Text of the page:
Well, here's how I think it really goes down. Yes, newborns sleep. Generally a lot. Sometimes they don't though. Sometimes newborns only sleep when you're holding them. Oh, and just because your first baby was a great sleeper, or a scheduled baby, or a happy baby- don't you dare go thinking you've got this thing down and that future babies will be the same. My last was my most difficult. He was the one who wouldn't sleep unless you were holding him. Don't underestimate the power of sleep, or of being sleep-deprived. You don't know it until you've been there. You will want sleep so badly that it might bring you to tears. Maybe you used to wish for 6 or 7 hours of uninterrupted sleep. Those days are gone. You will find yourself just dying for 3 to 5 hours. Even if your baby goes a stretch that long between feedings, at night if you're really lucky, you won't sleep that long. There's the time it takes to decide he's actually asleep before laying him down. You can't go to bed right away either because you know that inevitably if you do then the baby will know and will wake up. So you have to wait until he is for sure, really asleep.

Oh, and that feeding thing. I've got news for you. Breastfeeding isn't the greatest thing in the world for everyone. Some women just don't enjoy it. Some just don't quite get the hang of it. Some babies are fussy at the end of the day even though they've eaten regularly only to be calmed down by a bottle. Some have that perfectly idyllic time of it. You just never know and you shouldn't feel guilty if it is less than perfect. Now, I'm not advocating one way or the other. I've done it all. You know what, my kids are all pretty smart. I even think the youngest ones, the ones who were bottle fed from their early days for medical reasons, might be smarter. They also haven't been as sick. Okay, so I was secretly relieved that they had to be bottle-fed. Do I enjoy the $200 spent on the specialty formula they have each month? No. But do I love the freedom of not having to be the one to feed them every time? Yes. I never loved nursing and I'm told my mother didn't either. I was happier when I was feeding my baby a bottle. A happier mom bonds better. So if it isn't working for you, keep trying. It takes time. It's messy.  It's awkward.  It might even be embarrassing.  Some people can't do it in front of others.  That's fine.  But if you keep trying and it's not going any differently, then don't feel bad. You can always pump and then feed a bottle. It won't last as long but it might make you both happier. Then, I have my own issues with pumping.  It's nice, sometimes even essential.  But I sure don't like feeling like a dairy cow.

Which brings me to another thing. Sex after baby. By the time that 6-week appointment rolls around, you might be so anxious. So much so that maybe you disregarded it. Unless you've got good girlfriends or read the books, it might be a surprise to you. If you are nursing, you might never want him near your boobs again. Even if you fed the baby right before hand, it is bound to get in the way. Plus, I swear kids know when you are about to have some 'me' time. It's like how children always find you hiding in the bathroom. It's like they have sex-dar. Welcome to the next 18 years of their life. If you thought that trying to do anything in that last trimester was difficult, well, I'm sorry but it might not be better just yet.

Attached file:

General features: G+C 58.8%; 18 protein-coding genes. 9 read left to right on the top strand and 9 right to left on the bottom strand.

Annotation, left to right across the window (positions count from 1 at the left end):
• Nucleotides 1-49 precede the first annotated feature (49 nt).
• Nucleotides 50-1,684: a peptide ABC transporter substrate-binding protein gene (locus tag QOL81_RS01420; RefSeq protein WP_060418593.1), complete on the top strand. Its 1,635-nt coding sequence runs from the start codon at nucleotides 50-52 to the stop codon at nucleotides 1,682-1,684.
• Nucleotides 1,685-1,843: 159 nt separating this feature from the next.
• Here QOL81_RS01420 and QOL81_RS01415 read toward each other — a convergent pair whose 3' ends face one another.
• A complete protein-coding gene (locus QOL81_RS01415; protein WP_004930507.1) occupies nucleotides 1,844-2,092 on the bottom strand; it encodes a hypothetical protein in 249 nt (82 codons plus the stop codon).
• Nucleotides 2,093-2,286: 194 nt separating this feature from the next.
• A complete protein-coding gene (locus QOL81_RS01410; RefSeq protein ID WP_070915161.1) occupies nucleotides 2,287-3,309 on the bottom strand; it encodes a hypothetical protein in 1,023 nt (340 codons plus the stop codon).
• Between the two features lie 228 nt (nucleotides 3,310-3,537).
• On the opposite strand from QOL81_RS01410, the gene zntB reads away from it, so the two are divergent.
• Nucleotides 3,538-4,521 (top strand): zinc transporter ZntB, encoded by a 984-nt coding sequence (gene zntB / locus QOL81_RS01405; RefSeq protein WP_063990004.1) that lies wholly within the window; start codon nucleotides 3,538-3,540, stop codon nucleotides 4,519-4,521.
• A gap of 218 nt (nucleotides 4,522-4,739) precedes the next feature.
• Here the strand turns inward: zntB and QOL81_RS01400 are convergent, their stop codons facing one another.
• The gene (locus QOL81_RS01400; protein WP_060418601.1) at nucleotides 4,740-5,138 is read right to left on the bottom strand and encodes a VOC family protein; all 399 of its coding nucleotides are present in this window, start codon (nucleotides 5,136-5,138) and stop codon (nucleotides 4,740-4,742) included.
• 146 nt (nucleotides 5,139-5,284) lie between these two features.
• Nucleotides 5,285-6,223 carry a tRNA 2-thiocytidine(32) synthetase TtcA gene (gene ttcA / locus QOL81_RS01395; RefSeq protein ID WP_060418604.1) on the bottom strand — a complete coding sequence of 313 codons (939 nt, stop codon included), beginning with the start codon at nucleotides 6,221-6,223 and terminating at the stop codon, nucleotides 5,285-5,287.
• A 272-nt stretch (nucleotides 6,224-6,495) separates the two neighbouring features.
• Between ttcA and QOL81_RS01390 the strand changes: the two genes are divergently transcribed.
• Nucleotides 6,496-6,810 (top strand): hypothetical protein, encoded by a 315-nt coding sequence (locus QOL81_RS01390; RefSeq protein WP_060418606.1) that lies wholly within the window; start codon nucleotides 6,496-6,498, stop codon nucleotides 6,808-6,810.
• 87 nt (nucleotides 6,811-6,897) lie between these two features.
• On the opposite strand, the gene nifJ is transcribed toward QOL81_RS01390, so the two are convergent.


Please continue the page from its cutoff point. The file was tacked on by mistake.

Are you depressed yet? Don't worry, it might just be PPD, or baby blues. It's a real thing. Don't underestimate it. Don't feel bad if you get it. Your body is way out of whack. They also don't tell you that your thyroid can get screwed up after having a baby. Because sleep-deprivation due to baby isn't enough. Add the effects of an underactive thyroid and you're really screwed. My poor husband. You do whatever you need to to cope. When my last one really couldn't make it without being held, I found myself losing it. I had 3 little ones I still needed to care for. Things to do. The swing only lasted so long. The bouncy seat, same. I couldn't really do the whole sling thing because I'm so short and my arms are so short that I'd be banging him into counter after counter. So, you know what I did to cope? I bought a Wii. It was an expensive, maybe not necessary purchase. But it sure helped to be able to have something 'fun' to do while sitting and holding the baby all day long. It was nice to have a 'change of scenery.' And I could play it with my kids too. If I beat a level on a game, well, at least I got something done that day. My time sitting and holding my last two was only aggravated by the fact that they had really bad reflux and needed to be kept upright for an hour after eating. When they are eating every 2-3 hours, there goes most of your day. Even though my last baby was my hardest, and most tiring, I never needed medication. I thought about it. I have had it in the past. But I found a way to cope, I talked about it, and I felt it coming on because I had been there so I was able to work on it before then. We were all fine. You know what else? He's my happiest kid now. You know when it changed? 3 months. When we finally found the right medication that helped his reflux and the right dosage and feeding combination. He was a different kid after that.